What is an MP for?

Party or constituency, which should take priority?

It might seem like a statement of the bleedin’ obvious but MPs are there (or should be) to represent the best interests of their respective constituencies both on local issues and matters of national importance.

It is not unreasonable to expect – in fact, it ought to be compulsory – that an MP should have lived in their constituency for some time before being nominated for election and continue to do so while in post. They should have intimate local knowledge and it would help if they had experience at district or county council level.

It is not acceptable that a constituency should simply be a stepping stone to greater heights. MPs elevated to a ministerial position should not be able to exempt themselves from offering an opinion on local matters and worse when a cabinet position requires your MP to follow the cabinet herd.

But that is what constituents of North West Essex (formerly Saffron Walden) constituency, have been faced with since 2017.

When Kemi Badenoch was parachuted into this ‘safe’ Conservative seat she benefited from an historically large Conservative majority. Two years later she was a junior minister and six months after that Exchequer Secretary to the Treasury. Several more appointments followed and by early 2023 Mrs Badenoch was a full-blown Secretary of State with a seat in cabinet.

This scale of meteoric rise suggests it was pre-ordained. Great for her, but perhaps not so great for her constituents.

Don’t get us wrong. We have the utmost respect for Mrs Badenoch’s work ethic, intellect, her grasp of ministerial briefs, clarity of thought, moral courage to confront tricky gender and race issues, and her ability to juggle life as a mother of three children with her parliamentary duties. That takes some doing.

But whether she is cut out to be a constituency MP or whether her role in government has been of benefit to the people of North West Essex is another matter.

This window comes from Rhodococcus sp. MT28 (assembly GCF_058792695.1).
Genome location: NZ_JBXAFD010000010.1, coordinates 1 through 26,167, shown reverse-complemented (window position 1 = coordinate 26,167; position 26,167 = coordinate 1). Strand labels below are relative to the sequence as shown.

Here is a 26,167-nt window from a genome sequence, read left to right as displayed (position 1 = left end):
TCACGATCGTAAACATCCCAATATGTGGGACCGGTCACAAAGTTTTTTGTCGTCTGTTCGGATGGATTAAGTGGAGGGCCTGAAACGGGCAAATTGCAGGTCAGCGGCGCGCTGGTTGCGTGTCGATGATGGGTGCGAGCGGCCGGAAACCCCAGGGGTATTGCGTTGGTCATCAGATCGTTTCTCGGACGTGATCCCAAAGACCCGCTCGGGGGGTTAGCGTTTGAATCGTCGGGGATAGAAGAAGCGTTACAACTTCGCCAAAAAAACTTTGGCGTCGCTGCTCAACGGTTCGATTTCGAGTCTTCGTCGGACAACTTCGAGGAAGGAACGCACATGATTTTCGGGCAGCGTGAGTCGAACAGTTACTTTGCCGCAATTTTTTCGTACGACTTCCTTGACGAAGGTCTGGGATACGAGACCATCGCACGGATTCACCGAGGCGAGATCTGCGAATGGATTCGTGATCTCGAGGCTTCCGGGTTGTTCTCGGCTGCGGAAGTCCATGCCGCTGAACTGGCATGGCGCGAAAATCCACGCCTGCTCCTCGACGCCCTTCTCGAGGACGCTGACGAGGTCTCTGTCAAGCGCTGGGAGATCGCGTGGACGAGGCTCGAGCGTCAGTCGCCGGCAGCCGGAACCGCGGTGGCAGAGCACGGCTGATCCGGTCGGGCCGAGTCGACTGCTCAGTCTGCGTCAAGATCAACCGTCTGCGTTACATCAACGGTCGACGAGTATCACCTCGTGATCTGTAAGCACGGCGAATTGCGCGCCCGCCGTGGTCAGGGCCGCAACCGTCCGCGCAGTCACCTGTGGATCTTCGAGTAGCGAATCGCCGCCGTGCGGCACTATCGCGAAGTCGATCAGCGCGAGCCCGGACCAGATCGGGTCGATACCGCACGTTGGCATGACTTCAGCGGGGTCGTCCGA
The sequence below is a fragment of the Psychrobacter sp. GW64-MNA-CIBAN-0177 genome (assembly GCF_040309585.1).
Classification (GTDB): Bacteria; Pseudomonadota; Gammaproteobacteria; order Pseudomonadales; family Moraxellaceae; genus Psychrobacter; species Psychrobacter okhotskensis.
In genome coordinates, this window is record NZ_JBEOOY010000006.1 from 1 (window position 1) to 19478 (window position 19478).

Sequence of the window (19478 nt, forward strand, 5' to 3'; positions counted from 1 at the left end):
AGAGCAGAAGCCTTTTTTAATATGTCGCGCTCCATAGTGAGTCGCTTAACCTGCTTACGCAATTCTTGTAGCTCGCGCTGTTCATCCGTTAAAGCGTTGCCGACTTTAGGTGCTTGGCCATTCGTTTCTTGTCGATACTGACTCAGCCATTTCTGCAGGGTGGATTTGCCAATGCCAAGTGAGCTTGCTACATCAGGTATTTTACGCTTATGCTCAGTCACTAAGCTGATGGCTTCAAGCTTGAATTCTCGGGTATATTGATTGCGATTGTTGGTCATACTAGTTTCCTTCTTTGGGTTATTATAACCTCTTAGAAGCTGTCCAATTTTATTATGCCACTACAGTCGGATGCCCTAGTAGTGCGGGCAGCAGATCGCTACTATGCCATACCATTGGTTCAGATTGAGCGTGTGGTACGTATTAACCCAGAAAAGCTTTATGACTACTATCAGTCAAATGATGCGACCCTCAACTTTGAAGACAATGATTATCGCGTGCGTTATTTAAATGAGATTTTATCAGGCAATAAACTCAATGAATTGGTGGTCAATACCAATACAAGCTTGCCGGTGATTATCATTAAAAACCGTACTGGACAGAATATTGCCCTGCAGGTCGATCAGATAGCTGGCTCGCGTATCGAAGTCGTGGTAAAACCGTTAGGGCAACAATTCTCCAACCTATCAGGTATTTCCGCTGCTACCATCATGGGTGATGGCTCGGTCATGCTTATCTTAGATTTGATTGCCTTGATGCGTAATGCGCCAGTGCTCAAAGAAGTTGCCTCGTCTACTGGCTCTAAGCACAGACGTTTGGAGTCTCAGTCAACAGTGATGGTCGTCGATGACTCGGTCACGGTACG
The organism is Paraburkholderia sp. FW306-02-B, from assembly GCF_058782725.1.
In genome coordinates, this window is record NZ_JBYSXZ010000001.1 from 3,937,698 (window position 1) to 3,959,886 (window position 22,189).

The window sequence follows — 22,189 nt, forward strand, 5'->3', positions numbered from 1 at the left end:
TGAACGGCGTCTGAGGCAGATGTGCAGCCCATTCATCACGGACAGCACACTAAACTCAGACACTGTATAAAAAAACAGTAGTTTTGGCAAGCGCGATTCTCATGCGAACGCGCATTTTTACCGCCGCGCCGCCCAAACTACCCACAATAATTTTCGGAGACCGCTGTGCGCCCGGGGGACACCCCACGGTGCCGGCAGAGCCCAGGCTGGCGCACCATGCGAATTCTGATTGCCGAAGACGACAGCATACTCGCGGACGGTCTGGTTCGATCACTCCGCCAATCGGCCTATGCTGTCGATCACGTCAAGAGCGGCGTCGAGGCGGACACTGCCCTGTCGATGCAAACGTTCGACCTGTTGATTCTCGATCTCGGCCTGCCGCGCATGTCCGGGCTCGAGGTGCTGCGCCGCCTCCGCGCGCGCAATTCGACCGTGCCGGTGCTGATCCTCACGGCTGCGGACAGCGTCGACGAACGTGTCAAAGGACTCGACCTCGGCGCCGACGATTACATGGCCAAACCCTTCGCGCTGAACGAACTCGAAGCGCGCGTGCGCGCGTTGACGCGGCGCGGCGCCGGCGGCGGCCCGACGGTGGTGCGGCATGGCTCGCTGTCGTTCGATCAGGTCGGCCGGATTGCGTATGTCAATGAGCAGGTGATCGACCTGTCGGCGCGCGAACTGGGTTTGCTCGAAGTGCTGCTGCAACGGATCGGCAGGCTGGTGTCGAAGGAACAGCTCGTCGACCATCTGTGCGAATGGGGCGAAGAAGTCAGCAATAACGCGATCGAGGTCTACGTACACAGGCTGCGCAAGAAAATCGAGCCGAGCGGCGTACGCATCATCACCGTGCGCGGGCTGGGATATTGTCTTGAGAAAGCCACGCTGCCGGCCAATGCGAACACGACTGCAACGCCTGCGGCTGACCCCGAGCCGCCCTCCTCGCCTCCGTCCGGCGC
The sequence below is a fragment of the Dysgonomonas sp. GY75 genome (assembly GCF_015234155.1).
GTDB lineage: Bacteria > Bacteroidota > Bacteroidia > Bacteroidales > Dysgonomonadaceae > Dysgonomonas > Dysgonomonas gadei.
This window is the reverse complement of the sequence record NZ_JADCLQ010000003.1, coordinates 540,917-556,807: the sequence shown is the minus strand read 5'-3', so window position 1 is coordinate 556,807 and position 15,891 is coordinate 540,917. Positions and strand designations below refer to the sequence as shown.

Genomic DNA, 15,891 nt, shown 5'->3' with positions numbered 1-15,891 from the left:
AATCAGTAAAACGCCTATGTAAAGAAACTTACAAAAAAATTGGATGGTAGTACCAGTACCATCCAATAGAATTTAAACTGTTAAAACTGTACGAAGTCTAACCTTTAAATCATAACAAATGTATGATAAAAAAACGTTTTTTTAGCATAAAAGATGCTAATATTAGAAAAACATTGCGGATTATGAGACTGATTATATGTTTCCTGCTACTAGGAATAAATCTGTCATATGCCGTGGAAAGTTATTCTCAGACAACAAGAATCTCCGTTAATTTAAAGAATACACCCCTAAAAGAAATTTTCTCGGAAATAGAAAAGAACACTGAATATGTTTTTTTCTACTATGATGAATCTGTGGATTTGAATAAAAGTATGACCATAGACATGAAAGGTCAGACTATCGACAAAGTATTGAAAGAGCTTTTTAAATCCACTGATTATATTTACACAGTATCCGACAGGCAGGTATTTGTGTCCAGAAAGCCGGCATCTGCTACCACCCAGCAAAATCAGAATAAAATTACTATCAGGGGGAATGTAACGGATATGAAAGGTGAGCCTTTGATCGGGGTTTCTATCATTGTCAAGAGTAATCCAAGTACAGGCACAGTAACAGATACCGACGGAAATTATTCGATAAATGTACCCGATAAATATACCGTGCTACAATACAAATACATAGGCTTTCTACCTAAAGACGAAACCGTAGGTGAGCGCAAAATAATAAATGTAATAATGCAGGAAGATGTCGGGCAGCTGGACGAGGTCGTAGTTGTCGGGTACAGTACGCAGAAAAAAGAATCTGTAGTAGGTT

There is still such a thing as the doctrine of “collective responsibility” – ministers are accountable for and responsible for the actions of HM Government as a whole, otherwise they are obliged to resign. This includes both actions in the present and the duty to correct the mistakes of the past. It is here and on the record of a government of which she has been a leading member that we struggle.

There are a lot of things about this government that we are angry about. Put simply, the government has failed in its most basic duties to look after the welfare and well being of the people. Much of this is down to nothing more, or less, than plain incompetence and an inability to think through policy options, compounded by muddled adherence to ideology and dogma.

It is perhaps harsh to judge Mrs Badenoch on national issues where she has limited influence and very little effective power. Although we wonder if prioritising your career over your principles will work out well.

What about local issues then? Here the picture again is mixed. Mrs Badenoch has a very combative approach to the district council and seems to adopt a style based on the worst aspects of tribal politics rather than the interests of her constituents. Many MPs (Anthony Browne across the border in S Cambs is an excellent example) seem to be able to ‘get on’ with their district councils notwithstanding their political complexion.

Her approach to the emerging Local Plan and the infrastructure issues arising seems to have been based on a desire to see it fail rather than a realisation that a workable plan is best for her constituents. There is a balance to be struck between robust political differences and the needs of the best interests of the community. We are not sure that the balance is right.

We say all this as individuals who are “conservative” (with a small ‘c’) by nature but struggle with the Conservative party’s incompetence and lack of care for ordinary people.

One comment on “What is an MP for?

  1. Career politicians are at the root of many of our problems – their ambitions necessarily curtailing the extent to which they are prepared to step out of line.
    What price Burke’s dictum about politicians owing their constituents their judgment if that judgment is then surrendered to a party whip?

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